City seeks to use eminent domain to seize land earmarked for north Omaha industrial park - Omaha.com
Published Saturday, June 22, 2013 at 1:00 am / Updated at 3:38 am
Ames-Locust industrial park
City seeks to use eminent domain to seize land earmarked for north Omaha industrial park

The City of Omaha has moved to seize a controversial north Omaha property through eminent domain.

A city petition filed this week in Douglas County seeks to condemn roughly 70 acres of concrete rubble, overgrowth and dirt. It is wedged between a Carter Lake golf course and some of the city's most impoverished neighborhoods.

The lawsuit names Virgil Anderson, head of Anderson Excavating Co., and his wife, Virginia, as owners of most of the property, though it also cites several estates, a Canadian railroad company and one of Anderson's longtime business partners as entities that have a potential interest in the property.

Former Mayor Jim Suttle wanted to redevelop the site into the Ames-Locust Industrial Park to create a potential job magnet for the area.

Mayor Jean Stothert, during her term on the City Council, questioned the potential use of eminent domain and asked that the city negotiate for a fair price with the property's owners.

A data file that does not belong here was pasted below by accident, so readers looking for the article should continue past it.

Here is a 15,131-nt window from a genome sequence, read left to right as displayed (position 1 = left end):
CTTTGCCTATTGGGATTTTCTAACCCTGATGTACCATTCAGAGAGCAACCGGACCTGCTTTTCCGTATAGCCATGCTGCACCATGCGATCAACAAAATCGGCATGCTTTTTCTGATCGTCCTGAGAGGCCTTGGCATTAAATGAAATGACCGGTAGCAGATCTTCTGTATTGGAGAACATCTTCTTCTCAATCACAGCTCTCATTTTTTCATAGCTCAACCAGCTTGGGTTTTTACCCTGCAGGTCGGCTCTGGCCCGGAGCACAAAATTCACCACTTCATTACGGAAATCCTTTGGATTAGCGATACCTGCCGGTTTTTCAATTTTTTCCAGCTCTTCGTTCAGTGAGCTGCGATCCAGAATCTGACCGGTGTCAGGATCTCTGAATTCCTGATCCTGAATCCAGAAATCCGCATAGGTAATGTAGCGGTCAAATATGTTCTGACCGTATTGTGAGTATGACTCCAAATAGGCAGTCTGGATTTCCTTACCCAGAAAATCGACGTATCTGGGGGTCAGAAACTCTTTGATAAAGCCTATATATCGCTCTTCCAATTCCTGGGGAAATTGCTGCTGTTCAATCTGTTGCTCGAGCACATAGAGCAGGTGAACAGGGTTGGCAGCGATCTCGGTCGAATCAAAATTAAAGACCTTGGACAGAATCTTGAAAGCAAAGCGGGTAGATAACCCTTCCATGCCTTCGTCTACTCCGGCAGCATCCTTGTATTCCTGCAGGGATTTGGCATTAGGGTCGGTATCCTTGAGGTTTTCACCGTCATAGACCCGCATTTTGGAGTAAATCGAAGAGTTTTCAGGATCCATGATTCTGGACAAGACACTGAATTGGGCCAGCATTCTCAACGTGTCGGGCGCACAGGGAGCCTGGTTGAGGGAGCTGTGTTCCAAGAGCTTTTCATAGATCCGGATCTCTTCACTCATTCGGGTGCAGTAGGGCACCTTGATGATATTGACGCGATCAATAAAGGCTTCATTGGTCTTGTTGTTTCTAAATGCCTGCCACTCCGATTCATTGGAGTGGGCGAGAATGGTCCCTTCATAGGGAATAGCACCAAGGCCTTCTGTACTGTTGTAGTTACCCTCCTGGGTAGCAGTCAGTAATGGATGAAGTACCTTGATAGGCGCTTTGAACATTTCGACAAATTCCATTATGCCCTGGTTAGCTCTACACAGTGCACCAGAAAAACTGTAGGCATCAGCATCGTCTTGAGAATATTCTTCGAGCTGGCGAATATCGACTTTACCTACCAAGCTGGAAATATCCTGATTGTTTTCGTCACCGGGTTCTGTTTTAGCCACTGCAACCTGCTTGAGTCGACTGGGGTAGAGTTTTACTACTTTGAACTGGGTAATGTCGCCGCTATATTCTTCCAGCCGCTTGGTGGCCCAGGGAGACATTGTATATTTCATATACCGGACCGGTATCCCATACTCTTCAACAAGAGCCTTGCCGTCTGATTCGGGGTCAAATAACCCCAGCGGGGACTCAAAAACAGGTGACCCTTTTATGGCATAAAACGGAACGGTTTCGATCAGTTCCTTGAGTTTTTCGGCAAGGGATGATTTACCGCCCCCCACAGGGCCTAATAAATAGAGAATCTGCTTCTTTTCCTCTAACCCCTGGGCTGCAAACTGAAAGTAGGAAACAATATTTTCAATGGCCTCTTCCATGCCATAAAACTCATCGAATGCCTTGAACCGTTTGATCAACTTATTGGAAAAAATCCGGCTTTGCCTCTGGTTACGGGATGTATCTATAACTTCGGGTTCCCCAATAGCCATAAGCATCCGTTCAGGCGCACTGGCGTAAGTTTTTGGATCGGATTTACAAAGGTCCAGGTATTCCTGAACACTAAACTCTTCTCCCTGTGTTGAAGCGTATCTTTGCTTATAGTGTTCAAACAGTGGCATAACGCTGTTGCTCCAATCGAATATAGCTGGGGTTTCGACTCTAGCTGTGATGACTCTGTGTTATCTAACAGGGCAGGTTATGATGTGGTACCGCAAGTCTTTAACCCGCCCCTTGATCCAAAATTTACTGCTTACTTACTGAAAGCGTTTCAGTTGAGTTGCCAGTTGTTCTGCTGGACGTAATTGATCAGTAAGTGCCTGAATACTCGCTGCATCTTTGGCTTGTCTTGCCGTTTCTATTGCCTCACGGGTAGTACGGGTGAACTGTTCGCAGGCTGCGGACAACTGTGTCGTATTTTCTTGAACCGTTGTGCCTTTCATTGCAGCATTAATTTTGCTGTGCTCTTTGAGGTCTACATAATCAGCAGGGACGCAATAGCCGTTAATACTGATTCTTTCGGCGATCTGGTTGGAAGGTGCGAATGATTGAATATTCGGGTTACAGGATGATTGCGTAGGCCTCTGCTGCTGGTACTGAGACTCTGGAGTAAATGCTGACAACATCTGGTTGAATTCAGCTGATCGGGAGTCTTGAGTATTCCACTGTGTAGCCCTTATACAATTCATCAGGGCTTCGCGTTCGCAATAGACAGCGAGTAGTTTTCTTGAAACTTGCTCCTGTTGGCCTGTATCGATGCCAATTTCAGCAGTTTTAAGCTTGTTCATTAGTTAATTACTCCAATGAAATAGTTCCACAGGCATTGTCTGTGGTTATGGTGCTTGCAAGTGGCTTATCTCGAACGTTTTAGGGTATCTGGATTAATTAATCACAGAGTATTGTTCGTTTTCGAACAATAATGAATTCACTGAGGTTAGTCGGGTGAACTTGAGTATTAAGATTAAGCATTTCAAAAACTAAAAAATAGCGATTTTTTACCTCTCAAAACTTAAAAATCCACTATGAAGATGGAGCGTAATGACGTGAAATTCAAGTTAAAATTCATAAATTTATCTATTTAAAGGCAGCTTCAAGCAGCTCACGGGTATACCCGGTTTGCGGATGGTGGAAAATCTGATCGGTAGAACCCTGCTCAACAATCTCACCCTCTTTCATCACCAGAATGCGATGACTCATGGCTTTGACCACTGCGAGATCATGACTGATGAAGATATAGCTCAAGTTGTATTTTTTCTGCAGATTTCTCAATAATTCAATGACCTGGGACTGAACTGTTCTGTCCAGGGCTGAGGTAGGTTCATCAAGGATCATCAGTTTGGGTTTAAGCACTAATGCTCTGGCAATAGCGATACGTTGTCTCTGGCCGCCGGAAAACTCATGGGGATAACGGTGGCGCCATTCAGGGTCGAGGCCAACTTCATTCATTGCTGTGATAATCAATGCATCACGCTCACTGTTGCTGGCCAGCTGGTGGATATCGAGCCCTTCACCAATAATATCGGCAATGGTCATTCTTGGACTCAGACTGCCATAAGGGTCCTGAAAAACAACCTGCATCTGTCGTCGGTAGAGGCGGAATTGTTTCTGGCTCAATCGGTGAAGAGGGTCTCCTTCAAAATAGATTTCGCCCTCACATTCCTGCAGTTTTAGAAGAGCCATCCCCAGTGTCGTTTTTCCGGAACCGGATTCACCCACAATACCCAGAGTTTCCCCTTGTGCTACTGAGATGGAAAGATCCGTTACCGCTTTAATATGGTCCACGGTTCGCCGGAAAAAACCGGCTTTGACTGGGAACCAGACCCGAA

The petition says that the city “negotiated in good faith” with the property's owners but that those negotiations have failed and the two sides are “unable to agree” on a sale price.

Pursuant to state law, a judge has appointed three people to serve as appraisers for the property to determine its ownership and value.

The appraisers will conduct a site visit and hearing that allows the city and property owners to argue over the property's value and who should obtain it.

The city can pay the money that appraisers deem suitable for the property to the court, then take over the land's title. The landowner or city can contest the price and appeal to a jury, city attorneys have said, but that would not delay the city's ability to seize the land.

The entire process can take months.

The city had offered about $1.1 million for the site earlier this year, based on city appraisals. Officials had said Anderson's counterproposal for the land was close to three times that amount.

The impasse prompted the council to delay approving a redevelopment plan that would authorize tax incentives for the property and to authorize the government to use eminent domain to acquire the site.

Anderson had sought to negotiate a sale, his attorney has told council members, but wanted to do it without the threat of eminent domain.

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